• [23] In Canada (ACG) v. Stanford, 2014 FCA 234, at paragraphs 41 to 44, the Court held statutory interpretation involves reading the words of an Act in their entire context and in their grammatical and ordinary sense harmoniously with the scheme of the Act, the object of the Act, and the intention of Parliament.

 

  • [24] While the scheme and object of the Health of Animals Act (HA Act) and HA Regulations is not explicitly stated in the legislation, references to the importance of regulating the humane transport of animals within the Canadian agriculture and food system surfaces at paragraph 64(1)(i) of the HA Act. Again, Part XII of the HA Regulations, in which the standard set out in subsection 140(2) is found, is entitled “Transportation of Animals”. Given their content, the HA Regulations, in this Part, must also be interpreted as establishing standards for the protection of animal health while those animals are in commercial transport from a producer’s barn to a processor’s slaughter facilities.

 

  • [25] The animal health protection provisions of the HA Act and HA Regulations do not, therefore, exist in a vacuum. The context of this legislation includes that animal health is to be protected within the agricultural and agri‑food production systems currently existing in Canada.

 

  • [26] Parliament has enacted a specific provision to protect animal health during loading so that they may be protected from the likelihood of or actual injury or undue suffering. The provision must be interpreted so as to maintain a balance between the regular commercial activities of actors in agricultural and agri‑food production systems, and the protection of the animals in those systems.

 

  • [27] Thus, the actual words used in subsection 140(2) in defining a violation must be read with this balancing in mind, given the scheme and object of the HA Act and HA Regulations. The words used in subsection 140(2)—“crowded to such an extent as to be likely to cause injury or undue suffering to any animal therein”—must be read in their entire context and in their grammatical and ordinary sense harmoniously with the scheme of the Act, the object of the Act, and the intention of Parliament.

 

  • [28] To be transported, animals must necessarily be forced or constrained into a confined space. Recommended codes of practice have been developed which set out general recommended loading densities and how they will vary, depending on the size of animals transported and ambient weather conditions. Proper loading densities contribute to maintaining the welfare of the animals transported and to the agriculture and agri‑food industries’ ability to operate in a variety of weather conditions on a year-round basis. When loading densities are exceeded, this puts the animals loaded and transported at risk. Where such a risk leads or is likely to lead to injury or undue suffering of the animals, the operator will be exposed to liability under the HA Regulations.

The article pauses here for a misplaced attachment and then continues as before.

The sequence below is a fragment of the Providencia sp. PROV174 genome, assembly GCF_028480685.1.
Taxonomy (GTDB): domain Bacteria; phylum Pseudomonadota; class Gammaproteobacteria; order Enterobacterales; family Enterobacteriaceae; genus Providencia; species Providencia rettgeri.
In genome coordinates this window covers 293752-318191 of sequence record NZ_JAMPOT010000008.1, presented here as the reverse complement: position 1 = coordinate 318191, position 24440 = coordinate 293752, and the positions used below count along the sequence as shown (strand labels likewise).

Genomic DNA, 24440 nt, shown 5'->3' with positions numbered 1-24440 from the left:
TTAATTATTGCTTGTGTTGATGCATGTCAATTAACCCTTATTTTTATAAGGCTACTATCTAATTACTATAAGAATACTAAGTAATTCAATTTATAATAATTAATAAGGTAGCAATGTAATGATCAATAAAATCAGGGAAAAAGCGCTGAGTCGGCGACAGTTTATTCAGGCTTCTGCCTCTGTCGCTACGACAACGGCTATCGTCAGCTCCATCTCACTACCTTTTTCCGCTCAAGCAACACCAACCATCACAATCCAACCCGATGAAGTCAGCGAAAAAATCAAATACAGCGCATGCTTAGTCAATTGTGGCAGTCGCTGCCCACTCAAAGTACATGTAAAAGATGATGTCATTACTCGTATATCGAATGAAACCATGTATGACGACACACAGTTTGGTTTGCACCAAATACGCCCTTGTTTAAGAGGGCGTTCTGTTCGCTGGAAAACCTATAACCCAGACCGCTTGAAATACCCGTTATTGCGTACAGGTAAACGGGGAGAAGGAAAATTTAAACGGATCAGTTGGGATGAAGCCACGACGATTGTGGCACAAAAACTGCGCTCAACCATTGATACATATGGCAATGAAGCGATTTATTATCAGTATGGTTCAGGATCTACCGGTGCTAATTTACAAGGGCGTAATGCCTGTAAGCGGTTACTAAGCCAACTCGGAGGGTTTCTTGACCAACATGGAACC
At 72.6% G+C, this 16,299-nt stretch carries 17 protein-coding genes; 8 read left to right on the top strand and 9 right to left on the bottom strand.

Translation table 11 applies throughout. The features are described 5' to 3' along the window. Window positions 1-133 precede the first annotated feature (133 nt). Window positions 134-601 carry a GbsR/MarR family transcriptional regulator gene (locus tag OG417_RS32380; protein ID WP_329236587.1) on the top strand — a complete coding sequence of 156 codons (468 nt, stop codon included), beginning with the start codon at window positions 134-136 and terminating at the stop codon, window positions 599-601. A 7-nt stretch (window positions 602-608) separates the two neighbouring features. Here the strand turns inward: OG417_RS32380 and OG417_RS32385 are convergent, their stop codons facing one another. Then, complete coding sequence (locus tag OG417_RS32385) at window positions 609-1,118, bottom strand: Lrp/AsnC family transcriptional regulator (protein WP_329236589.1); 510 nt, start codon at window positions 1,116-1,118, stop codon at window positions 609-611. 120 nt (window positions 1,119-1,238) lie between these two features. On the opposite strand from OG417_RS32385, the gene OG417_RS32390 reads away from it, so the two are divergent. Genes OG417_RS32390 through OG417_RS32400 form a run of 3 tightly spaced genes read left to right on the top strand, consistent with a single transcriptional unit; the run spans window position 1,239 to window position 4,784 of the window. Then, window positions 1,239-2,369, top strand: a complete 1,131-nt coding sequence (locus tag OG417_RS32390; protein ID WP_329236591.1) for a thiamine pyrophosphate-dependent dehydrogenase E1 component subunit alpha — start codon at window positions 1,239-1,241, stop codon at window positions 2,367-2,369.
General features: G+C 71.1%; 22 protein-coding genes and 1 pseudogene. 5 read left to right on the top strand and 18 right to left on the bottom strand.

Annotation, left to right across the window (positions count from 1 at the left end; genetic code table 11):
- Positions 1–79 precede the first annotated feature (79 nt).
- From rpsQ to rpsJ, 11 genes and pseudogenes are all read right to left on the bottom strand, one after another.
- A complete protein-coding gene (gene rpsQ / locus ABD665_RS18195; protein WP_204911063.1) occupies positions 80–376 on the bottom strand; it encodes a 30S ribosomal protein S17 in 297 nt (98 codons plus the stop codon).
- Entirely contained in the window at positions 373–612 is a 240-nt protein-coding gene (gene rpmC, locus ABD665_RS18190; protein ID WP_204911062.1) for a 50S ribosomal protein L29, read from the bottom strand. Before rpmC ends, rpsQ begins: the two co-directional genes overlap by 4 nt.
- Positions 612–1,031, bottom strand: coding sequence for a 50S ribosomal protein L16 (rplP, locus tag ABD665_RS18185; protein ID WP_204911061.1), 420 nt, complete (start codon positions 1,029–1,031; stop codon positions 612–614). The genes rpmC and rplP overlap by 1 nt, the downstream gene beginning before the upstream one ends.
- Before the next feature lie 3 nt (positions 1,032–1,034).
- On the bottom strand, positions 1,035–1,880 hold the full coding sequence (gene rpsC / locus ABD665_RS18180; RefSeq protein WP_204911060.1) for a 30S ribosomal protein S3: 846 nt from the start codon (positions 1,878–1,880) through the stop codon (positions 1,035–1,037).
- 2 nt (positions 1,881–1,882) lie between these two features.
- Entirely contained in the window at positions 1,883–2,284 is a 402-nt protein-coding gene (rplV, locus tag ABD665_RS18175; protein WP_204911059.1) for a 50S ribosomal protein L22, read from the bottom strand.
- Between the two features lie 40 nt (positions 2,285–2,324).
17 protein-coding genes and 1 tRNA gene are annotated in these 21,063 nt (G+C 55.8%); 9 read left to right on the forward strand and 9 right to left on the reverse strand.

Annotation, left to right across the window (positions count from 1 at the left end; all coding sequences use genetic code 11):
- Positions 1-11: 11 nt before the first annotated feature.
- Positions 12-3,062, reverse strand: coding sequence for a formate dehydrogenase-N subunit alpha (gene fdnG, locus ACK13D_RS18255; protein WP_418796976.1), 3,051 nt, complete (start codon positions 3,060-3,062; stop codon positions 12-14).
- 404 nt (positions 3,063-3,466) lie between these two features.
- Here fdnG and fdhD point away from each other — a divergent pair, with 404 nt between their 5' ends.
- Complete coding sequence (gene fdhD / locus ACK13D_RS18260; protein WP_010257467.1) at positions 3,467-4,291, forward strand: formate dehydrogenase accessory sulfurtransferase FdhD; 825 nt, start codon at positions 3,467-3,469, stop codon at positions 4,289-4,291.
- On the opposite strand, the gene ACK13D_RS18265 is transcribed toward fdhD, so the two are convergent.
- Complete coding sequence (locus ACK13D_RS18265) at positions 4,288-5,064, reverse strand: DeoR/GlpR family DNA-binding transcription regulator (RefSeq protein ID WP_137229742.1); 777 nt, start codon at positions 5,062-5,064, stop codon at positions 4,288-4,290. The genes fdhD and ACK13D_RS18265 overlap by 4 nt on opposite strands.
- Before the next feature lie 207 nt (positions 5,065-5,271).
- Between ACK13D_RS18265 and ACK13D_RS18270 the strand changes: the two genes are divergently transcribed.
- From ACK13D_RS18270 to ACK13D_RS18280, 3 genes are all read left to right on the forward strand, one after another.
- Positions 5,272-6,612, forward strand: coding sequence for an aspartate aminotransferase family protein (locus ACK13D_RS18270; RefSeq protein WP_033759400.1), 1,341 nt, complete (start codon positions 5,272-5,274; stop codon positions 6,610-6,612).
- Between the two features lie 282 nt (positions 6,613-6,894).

2.1.1  Finding concerning Element 1

 

  • [29] Element 1—that an animal was transported on a truck, trailer or compartment on the trailer—is not in dispute. TEN, through its employee, Steeve Nadeau, transported 180 hogs from St‑Charles‑de‑Bellechasse, Quebec to Vallée‑Jonction, Quebec, for slaughter on May 15, 2014.

 

 

2.1.2  Finding concerning Element 2

 

  • [30] Element 2—that the truck, trailer or compartment on the trailer was crowded—is potentially in dispute. In light of the evidence before me in the case, I find that the TEN trailer on May 15, 2014, was crowded.

 

  • [31] The parties agree that the TEN load contained 180 pigs. The Agency presented various codes of practice for calculating appropriate hauling densities for pigs (Code de pratiques recommandées pour le soin et la manipulation des animaux de ferme-Transport de l’Agence; Guide référence sur la manipulation et le bien-être des porcs durant le transport de l’Association québecoise des transporteurs d’animaux vivants; Densité de chargement de la Fédération des producteurs de porcs du Québec). Calculations from these guides, given the weight of the pigs and the size of the TEN trailer and the weather conditions on May 15, 2014, indicated that there were, depending on the guide, between 2 and 47 pigs too many on the trailer. Using the calculations of the Agency, the load was not within acceptable limits of any of the guides under regular weather conditions, let alone under the unusually hot, sunny and humid conditions of May 15, 2014. TEN did not provide evidence that seriously challenged the veracity of the Agency calculations or provide any of its own calculations as to what an appropriate loading density would have been on the day in question.

 

  • [32] Given the totality of the evidence, I find that pigs in the TEN load were crowded within the meaning of subsection 140(2) of the HA Regulations during their journey on May 15, 2014.

 

 

2.1.3  Finding concerning Element 3

 

  • [33] Element 3—that the crowding was to such an extent as to be likely to cause injury or undue suffering to any animal contained therein—is also potentially in dispute.